{{with .Friends}}
                {{range .}}
                    my friend name is {{.Fname}}
                {{end}}
                {{end}}
                `)
    p := Person{UserName: "Astaxie",
        Emails:  []string{"astaxie@beego.me", "astaxie@gmail.com"},
        Friends: []*Friend{&f1, &f2}}
    t.Execute(os.Stdout, p)
}

Here is a list of built-in template functions:

var builtins = FuncMap{
    "and":      and,
    "call":     call,
    "html":     HTMLEscaper,
    "index":    index,
    "js":       JSEscaper,
    "len":      length,
    "not":      not,
    "or":       or,
    "print":    fmt.Sprint,
    "printf":   fmt.Sprintf,
    "println":  fmt.Sprintln,
    "urlquery": URLQueryEscaper,
}

Must

The template package has a function called Must which is for validating templates, like the matching of braces, comments, and variables. Let's take a look at an example of Must:

package main

import (
    "fmt"
    "text/template"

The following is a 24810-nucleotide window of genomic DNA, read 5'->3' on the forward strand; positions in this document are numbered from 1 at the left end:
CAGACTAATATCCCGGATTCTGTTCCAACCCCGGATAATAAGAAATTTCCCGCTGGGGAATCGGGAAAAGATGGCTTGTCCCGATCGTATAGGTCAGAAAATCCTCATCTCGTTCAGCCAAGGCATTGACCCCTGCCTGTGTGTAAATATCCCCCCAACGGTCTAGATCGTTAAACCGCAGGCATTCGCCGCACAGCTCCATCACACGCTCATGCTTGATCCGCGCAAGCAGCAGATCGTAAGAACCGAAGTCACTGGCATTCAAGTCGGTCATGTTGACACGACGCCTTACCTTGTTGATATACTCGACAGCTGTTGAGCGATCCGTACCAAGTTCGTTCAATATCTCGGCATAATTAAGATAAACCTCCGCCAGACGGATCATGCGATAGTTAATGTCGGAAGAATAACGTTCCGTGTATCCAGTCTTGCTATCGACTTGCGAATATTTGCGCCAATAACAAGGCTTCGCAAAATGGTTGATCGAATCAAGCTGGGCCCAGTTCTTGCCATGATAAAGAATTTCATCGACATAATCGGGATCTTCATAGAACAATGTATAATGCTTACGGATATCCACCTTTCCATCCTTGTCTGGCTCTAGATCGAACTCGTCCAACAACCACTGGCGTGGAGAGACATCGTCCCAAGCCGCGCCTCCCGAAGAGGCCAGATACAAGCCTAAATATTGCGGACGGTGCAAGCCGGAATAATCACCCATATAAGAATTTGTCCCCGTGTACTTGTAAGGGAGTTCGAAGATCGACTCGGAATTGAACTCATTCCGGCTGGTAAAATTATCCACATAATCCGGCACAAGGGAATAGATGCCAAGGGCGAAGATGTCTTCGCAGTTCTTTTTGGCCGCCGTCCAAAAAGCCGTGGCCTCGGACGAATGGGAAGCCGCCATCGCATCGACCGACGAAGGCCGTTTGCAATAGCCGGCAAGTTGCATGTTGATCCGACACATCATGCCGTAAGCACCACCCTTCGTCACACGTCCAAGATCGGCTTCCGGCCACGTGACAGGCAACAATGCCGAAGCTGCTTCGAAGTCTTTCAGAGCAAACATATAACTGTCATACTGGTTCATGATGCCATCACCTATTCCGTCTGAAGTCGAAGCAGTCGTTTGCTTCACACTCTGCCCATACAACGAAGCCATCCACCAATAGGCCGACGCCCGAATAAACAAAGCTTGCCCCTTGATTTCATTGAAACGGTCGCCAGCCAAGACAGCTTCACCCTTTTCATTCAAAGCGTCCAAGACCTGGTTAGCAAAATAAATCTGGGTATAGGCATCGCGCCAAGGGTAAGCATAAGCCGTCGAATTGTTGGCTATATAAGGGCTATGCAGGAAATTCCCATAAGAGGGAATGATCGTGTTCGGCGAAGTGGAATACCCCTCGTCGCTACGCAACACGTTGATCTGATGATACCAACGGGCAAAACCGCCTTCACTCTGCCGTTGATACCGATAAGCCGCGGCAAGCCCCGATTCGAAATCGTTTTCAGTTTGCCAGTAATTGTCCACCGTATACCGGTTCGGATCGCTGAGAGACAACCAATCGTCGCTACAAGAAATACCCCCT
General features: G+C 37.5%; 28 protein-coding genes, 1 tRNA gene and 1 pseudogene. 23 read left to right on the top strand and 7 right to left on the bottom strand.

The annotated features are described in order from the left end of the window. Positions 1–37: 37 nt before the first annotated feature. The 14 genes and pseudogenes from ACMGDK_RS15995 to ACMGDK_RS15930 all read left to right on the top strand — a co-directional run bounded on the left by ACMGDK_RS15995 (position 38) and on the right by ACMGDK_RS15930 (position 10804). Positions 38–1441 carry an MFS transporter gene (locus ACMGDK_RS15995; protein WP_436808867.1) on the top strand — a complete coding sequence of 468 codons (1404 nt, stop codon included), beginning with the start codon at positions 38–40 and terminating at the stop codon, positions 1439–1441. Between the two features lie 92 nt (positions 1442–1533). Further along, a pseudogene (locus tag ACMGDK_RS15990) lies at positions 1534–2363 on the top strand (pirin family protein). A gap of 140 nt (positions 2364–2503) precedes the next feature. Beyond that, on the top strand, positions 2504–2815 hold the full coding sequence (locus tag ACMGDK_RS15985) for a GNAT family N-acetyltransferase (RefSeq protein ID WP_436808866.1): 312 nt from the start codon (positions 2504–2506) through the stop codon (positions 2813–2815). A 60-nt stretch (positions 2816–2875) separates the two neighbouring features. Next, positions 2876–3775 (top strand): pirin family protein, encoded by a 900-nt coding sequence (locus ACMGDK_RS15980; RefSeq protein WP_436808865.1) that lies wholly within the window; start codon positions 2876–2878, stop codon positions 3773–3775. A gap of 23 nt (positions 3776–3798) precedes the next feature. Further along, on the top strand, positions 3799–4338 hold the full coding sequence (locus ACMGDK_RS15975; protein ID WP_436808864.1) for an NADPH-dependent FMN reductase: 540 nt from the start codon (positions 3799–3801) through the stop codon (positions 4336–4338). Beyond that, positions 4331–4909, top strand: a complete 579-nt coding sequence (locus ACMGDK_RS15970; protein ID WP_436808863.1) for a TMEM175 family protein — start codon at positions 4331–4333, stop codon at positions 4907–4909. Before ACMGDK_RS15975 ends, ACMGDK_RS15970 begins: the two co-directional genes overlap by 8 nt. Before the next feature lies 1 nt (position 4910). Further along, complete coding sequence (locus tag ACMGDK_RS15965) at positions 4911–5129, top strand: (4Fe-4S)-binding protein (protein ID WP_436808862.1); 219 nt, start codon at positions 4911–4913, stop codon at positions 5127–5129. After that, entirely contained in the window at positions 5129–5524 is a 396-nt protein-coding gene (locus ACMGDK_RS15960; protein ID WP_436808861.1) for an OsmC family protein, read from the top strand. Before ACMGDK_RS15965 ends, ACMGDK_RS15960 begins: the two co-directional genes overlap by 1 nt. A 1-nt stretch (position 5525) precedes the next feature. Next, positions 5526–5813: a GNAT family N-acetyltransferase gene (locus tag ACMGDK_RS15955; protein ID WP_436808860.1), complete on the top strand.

)

func main() {
    tOk := template.New("first")
    template.Must(tOk.Parse(" some static text /* and a comment */"))
    fmt.Println("The first one parsed OK.")

    template.Must(template.New("second").Parse("some static text {{ .Name }}"))
    fmt.Println("The second one parsed OK.")

    fmt.Println("The next one ought to fail.")
    tErr := template.New("check parse error with Must")
    template.Must(tErr.Parse(" some static text {{ .Name }"))
}

Output:

The first one parsed OK.
The second one parsed OK.
The next one ought to fail.
panic: template: check parse error with Must:1: unexpected "}" in command

Nested templates